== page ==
Germany Deports Convicted Associate of Sept. 11 Terrorists to Morocco

By John Smithies, Epoch Times
October 16, 2018 Updated: October 16, 2018

Germany has deported a Moroccan man who took part in the 9/11 terror attacks against the World Trade Center and the Pentagon.

Mounir el-Motassadeq, 44, has been imprisoned for almost 15 years in Germany for the role he played in the deaths of passengers on the planes hijacked on Sept. 11, 2001. He was handed the maximum sentence of 15 years in 2007 for his part in the plots that killed nearly 3,000 people, although he has always denied his involvement.

After serving almost his entire sentence, German authorities deported him to Morocco on Oct. 15. Photographs showed him with covered eyes being led away by two armed policemen to a helicopter.

Moroccan Mounir el-Motassadeq is escorted at Hamburg airport
Moroccan Mounir el-Motassadeq is escorted at Hamburg Airport on Oct. 15, 2018, after serving a 15-year jail sentence for helping hijackers to organize the Sept. 11, 2001, attacks. (Fabian Bimmer/Reuters)
German special police secure the area while Mounir el-Motassadeq is escorted
German special police secure the area while Mounir el-Motassadeq is escorted at Hamburg Airport on Oct. 15, 2018. (Fabian Bimmer/Reuters)

He is now banned from re-entering Germany until April 2064, when he will be 90 years old.

“This measure will allow us to arrest him immediately, should he set foot on German soil again,” Frauke Köhler, a spokeswoman for the Federal Prosecutors Office, told Deutsche Welle.

Motassadeq is one of only two people to be convicted for their involvement in the terror attacks.

At his 2007 trial, prosecutors said he was friends with Mohammed Atta, the alleged pilot of one of the planes used in the attacks, and that he knew other people who were part of an al-Qaeda cell in Hamburg, northern Germany.

It isn’t known how much he knew about the Sept. 11 attacks or to what degree he was involved.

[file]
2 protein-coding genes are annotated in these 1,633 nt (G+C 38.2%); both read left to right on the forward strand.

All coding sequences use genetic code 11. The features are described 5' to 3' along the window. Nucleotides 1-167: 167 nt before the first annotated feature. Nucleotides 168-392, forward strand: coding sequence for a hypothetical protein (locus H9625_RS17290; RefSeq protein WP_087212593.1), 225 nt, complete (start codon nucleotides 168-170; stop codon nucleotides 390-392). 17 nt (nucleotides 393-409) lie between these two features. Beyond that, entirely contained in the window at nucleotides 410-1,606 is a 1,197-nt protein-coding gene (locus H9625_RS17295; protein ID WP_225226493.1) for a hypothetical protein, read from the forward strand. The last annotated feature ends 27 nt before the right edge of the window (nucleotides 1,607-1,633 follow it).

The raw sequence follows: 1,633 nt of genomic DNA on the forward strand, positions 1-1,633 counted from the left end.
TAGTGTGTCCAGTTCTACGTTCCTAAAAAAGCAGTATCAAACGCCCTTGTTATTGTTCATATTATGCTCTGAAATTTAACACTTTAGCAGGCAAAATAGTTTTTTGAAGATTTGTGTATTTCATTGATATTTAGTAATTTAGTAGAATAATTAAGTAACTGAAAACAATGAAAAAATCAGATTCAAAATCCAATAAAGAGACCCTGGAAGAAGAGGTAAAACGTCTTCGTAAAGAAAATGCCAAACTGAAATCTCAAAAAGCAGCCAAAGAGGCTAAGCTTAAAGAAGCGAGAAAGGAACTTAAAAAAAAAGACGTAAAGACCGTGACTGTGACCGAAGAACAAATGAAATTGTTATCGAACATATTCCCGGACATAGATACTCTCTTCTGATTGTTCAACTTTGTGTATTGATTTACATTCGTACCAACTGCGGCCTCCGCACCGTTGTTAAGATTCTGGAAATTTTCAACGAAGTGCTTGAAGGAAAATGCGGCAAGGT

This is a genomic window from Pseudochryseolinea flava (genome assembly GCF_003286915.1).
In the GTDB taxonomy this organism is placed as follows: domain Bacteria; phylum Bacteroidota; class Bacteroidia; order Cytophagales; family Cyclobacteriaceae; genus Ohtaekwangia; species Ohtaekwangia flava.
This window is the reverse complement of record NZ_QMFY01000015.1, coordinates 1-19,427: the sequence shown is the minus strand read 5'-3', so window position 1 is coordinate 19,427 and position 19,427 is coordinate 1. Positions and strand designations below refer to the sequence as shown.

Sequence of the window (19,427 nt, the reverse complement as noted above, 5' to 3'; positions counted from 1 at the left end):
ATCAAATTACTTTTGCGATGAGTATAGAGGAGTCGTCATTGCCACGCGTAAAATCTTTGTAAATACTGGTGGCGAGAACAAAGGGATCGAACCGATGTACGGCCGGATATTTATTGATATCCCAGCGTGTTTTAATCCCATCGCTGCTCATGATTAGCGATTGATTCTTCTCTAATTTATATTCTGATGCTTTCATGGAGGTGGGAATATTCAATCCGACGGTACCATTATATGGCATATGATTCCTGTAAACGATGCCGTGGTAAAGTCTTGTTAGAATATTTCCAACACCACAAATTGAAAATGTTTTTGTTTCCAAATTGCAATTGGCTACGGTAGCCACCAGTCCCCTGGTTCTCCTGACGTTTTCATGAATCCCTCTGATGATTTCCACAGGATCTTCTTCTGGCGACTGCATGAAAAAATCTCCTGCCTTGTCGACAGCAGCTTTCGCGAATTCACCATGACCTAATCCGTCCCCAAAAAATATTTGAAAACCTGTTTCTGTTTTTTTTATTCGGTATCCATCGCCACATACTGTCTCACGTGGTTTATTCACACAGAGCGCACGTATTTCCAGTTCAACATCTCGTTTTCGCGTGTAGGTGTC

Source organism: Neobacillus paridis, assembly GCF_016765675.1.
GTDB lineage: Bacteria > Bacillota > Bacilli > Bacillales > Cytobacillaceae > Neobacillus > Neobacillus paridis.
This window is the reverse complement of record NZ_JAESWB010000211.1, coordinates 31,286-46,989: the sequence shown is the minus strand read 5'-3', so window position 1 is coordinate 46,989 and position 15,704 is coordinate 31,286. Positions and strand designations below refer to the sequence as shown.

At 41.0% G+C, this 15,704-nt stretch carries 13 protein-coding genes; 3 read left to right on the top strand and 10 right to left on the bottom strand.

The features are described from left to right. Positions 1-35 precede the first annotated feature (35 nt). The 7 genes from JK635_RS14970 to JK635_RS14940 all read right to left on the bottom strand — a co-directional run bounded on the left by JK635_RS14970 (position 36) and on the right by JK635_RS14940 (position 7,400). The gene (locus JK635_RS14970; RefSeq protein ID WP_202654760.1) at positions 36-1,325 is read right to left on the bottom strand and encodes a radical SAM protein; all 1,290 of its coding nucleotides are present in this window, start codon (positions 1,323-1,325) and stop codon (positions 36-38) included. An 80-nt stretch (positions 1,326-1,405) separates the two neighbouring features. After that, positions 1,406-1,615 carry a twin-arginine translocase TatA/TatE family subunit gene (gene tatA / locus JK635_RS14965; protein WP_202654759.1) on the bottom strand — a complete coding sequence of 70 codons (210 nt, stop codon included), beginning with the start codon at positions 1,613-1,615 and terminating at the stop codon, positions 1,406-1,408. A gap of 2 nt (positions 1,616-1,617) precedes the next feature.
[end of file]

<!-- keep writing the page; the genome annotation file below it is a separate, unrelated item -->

Accomplice to 9/11 Attacks

He has admitted to being at an al-Qaeda camp and to signing Atta’s will. He also organized bank transfers for some of the Hamburg cell’s members, which prosecutors said meant he ran the group’s financial affairs.

Motassadeq controlled the bank account of Marwan al-Shehhi, who is alleged to have flown another of the planes in the attack.

Because of these links, prosecutors said Motassadeq was an accomplice in the attacks.

Motassadeq claims he was only carrying out favors for his friends.

He told Irish author Anthony Summers, who interviewed him for a book about the attacks, that he only learned his friends were involved when he saw them on TV. He also expressed doubt that his friends were actually responsible for the attacks.

“I don’t know if they really, knowingly, did it out of conviction, or if someone was behind them. This is a question that needs to be answered,” he said.

Mounir el-Motassadeq stands with his team of lawyers
Mounir el-Motassadeq with his team of lawyers at the start of his third re-trial at the state court on Jan. 5, 2007 in Hamburg, Germany. (Stuart Franklin/Getty Images)

He was originally given a 15-year sentence in 2003 that was overturned in 2004 by the German Supreme Court.

In 2006, he was sentenced under a charge of being a member of a terrorist organization, but following a 2007 appeal was found guilty of accessory to murder and sentenced to the maximum 15 years under German law.

Now, Motassadeq has been deported and it isn’t clear what will happen to him in Morocco, although he is likely to be closely monitored.

Phil Gurski, a former strategic analyst in the Canadian intelligence community, told Deutsche Welle that the Moroccan government will probably pass information about him to the United States.

Gurski thinks that Motassadeq could be a “very high-profile propaganda figure” for al-Qaeda.

“Al-Qaeda can point to him as someone who fought the good fight and in the end, because of his good faith and his strong belief in what al-Qaeda was trying to accomplish, he didn’t break, he didn’t give in to authorities, he didn’t betray the other people in his cell,” Gurski said.

Der Spiegel reported that Morocco insisted Motassadeq fly on a commercial passenger flight, chaperoned by police.

“It’s good to know that Mr. Motassadeq is now out of the country so we can close this chapter for Hamburg,” German Interior Minister Andy Grote said in a statement sent to Reuters.

Follow John on Twitter: @jdsmithies